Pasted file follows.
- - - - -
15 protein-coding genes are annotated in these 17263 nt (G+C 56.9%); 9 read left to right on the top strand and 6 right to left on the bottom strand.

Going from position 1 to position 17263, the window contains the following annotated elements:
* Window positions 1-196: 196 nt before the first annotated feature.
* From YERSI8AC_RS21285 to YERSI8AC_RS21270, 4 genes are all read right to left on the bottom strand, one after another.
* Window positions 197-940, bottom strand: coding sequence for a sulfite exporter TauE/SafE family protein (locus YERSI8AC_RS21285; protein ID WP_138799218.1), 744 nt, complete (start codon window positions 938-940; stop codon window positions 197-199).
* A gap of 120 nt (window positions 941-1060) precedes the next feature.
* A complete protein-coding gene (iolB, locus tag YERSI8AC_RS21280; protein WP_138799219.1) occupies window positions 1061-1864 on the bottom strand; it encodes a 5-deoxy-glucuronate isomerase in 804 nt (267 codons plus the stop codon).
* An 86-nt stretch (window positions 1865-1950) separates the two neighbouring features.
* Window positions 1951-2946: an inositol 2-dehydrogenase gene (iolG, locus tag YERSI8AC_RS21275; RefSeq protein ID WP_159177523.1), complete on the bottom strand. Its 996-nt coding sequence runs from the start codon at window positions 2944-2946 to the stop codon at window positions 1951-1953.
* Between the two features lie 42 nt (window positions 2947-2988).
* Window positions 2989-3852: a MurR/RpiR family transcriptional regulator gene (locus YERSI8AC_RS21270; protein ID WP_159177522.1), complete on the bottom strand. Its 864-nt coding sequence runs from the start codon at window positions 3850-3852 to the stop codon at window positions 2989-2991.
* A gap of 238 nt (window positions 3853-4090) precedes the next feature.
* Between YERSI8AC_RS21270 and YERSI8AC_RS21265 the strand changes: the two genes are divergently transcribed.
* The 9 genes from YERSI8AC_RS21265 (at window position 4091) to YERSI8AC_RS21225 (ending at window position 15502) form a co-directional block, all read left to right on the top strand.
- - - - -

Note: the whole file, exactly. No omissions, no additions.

15 protein-coding genes are annotated in these 17263 nt (G+C 56.9%); 9 read left to right on the top strand and 6 right to left on the bottom strand.

Going from position 1 to position 17263, the window contains the following annotated elements:
* Window positions 1-196: 196 nt before the first annotated feature.
* From YERSI8AC_RS21285 to YERSI8AC_RS21270, 4 genes are all read right to left on the bottom strand, one after another.
* Window positions 197-940, bottom strand: coding sequence for a sulfite exporter TauE/SafE family protein (locus YERSI8AC_RS21285; protein ID WP_138799218.1), 744 nt, complete (start codon window positions 938-940; stop codon window positions 197-199).
* A gap of 120 nt (window positions 941-1060) precedes the next feature.
* A complete protein-coding gene (iolB, locus tag YERSI8AC_RS21280; protein WP_138799219.1) occupies window positions 1061-1864 on the bottom strand; it encodes a 5-deoxy-glucuronate isomerase in 804 nt (267 codons plus the stop codon).
* An 86-nt stretch (window positions 1865-1950) separates the two neighbouring features.
* Window positions 1951-2946: an inositol 2-dehydrogenase gene (iolG, locus tag YERSI8AC_RS21275; RefSeq protein ID WP_159177523.1), complete on the bottom strand. Its 996-nt coding sequence runs from the start codon at window positions 2944-2946 to the stop codon at window positions 1951-1953.
* Between the two features lie 42 nt (window positions 2947-2988).
* Window positions 2989-3852: a MurR/RpiR family transcriptional regulator gene (locus YERSI8AC_RS21270; protein ID WP_159177522.1), complete on the bottom strand. Its 864-nt coding sequence runs from the start codon at window positions 3850-3852 to the stop codon at window positions 2989-2991.
* A gap of 238 nt (window positions 3853-4090) precedes the next feature.
* Between YERSI8AC_RS21270 and YERSI8AC_RS21265 the strand changes: the two genes are divergently transcribed.
* The 9 genes from YERSI8AC_RS21265 (at window position 4091) to YERSI8AC_RS21225 (ending at window position 15502) form a co-directional block, all read left to right on the top strand.